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Risk Perception and Vulnerability of Wetlands Areas on South America's Atlantic Coast

Canadian specialists are contributing to research examining the risks to and vulnerability of wetland areas along the Atlantic coast of South America. These areas along the coastline protect ecosystems provide flood control, stabilize shorelines, replenish groundwater, and purify water. They also act as reservoirs of biodiversity and help mitigate the impacts of climate change. Increasingly, however, wetlands along the Atlantic coast of southern Brazil and eastern Uruguay are threatened population growth, rapid land use change, mangrove deforestation, pollution, and water diversion. These low-lying coastal plains are especially susceptible to the effects of climate change such as flooding. At risk are the most vulnerable poor fishing communities and small-scale farmers who have limited capacity to cope with further losses due to ecosystem degradation. While there is increasing institutional awareness of the important role y the wetland ecosystem services play in human welfare, local knowledge of the risks is low. At the same time, local authorities have limited capacity to respond as policymakers consider appropriate responses and practices. This research aims to build Brazil's and Uruguay's resilience to climate change in the Atlantic coastal wetlands and communities by increasing public awareness of the role of ecosystems and supporting the design of policies for climate change adaptation. Researchers from universities in Brazil and Uruguay will collaborate with Canadian and Portuguese specialists on studies of three wetland sites. They will identify and evaluated for climate change stressors and then analyze factors affecting wetland management and the local communities' perception of risks. Based on this analysis, guidelines will be developed to encourage municipal and national governments to incorporate ecosystem services into climate change policies. A number of scientific articles will also be prepared for publication.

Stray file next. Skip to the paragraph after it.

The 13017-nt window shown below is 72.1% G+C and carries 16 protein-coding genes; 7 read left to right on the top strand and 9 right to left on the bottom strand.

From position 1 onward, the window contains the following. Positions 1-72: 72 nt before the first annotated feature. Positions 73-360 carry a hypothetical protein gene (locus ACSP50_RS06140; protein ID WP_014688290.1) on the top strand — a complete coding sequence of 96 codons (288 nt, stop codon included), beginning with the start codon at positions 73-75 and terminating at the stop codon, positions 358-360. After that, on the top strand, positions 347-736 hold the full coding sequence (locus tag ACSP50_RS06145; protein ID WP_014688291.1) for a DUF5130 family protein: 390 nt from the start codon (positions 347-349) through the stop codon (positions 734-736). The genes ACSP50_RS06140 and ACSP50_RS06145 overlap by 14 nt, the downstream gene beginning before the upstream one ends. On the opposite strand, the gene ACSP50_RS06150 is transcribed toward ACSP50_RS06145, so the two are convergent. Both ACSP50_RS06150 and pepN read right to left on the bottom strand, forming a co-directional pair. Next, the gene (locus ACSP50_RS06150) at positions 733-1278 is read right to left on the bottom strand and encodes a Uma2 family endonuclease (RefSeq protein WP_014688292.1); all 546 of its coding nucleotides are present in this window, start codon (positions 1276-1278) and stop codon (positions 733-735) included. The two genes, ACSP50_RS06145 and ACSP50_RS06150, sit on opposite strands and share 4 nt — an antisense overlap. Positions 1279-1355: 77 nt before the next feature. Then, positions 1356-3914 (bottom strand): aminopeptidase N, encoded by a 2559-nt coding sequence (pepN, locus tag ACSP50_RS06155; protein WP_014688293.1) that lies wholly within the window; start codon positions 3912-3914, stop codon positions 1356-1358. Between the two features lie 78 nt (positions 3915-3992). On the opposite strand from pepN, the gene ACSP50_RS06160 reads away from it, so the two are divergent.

Project ID
Project Status
End Date
30 months
IDRC Officer
Walter Ubal
Total Funding
CA$ 273,900.00
South America
Climate Change
Climate Change
Institution Country
Project Leader
Daniel Dr. Conde
Universidad de la República



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